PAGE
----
KABUL (Reuters) - The Afghan Taliban on Tuesday offered to protect major government projects, such as the mining of a big copper deposit and an international natural gas pipeline project, to allow them to get off the ground after years of delay.
The Taliban have been behind much of the violence over the last 15 years that has frightened off investors, leaving Afghanistan unable to tap natural resources and build the infrastructure necessary to wean itself off foreign aid.
The militants, who calls themselves the Islamic Emirate of Afghanistan, maintain their fight is against foreign forces and the foreign-backed government, not ordinary Afghans.
"The Islamic Emirate not only backs all national projects which are in the interest of the people and result in the development and prosperity of the nation but are also committed to safeguarding them," the Taliban said in a statement.
"The Islamic Emirate directs all its mujahideen to help in the security of all national projects that are in the higher interest of Islam and the country," they said, referring to their fighters.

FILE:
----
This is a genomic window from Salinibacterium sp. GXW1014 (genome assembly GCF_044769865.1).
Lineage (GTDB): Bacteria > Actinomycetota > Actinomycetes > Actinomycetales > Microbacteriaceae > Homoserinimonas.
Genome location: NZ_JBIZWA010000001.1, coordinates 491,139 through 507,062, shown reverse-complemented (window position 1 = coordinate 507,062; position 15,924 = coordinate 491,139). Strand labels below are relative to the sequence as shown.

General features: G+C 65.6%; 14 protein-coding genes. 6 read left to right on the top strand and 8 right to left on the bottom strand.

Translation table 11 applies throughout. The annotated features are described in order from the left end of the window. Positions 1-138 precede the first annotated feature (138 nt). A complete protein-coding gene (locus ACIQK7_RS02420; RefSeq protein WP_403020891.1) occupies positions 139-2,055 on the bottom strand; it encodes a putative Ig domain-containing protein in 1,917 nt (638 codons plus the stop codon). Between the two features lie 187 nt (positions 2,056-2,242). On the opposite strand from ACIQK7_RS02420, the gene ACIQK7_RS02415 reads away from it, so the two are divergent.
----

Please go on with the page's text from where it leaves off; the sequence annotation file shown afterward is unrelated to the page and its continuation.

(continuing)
The militants identified the $3 billion Mes Aynak copper deposit in Logar province, near Kabul, as one project they would protect.
A Chinese company was awarded the mining contract nine years ago but has yet to start production because of poor security and a lack of transport infrastructure.
The Taliban also mentioned the $10-billion Turkmenistan, Afghanistan, Pakistan and India (TAPI) gas pipeline project and a regional electricity generation project linking Central Asia and South Asia, known as CASA-1000.
The statement came a day after the official launch of a railway link with neighbouring Turkmenistan.
The militant group was responsible for damaging millions of dollars worth of bridges and other infrastructure in just the last three months, however, the presidential palace said.
"We are waiting to see the Taliban turn their statements into practice," said palace spokesman Shah Hussain Murtazawi.
The vulnerability of Afghanistan's infrastructure was underlined this year when power lines supplying the capital, Kabul, were cut, causing weeks of blackouts. The Taliban denied responsibility.
(Reporting by Randy Fabi and Mirwais Harooni; Editing by Robert Birsel)
(This story has not been edited by Business Standard staff and is auto-generated from a syndicated feed.)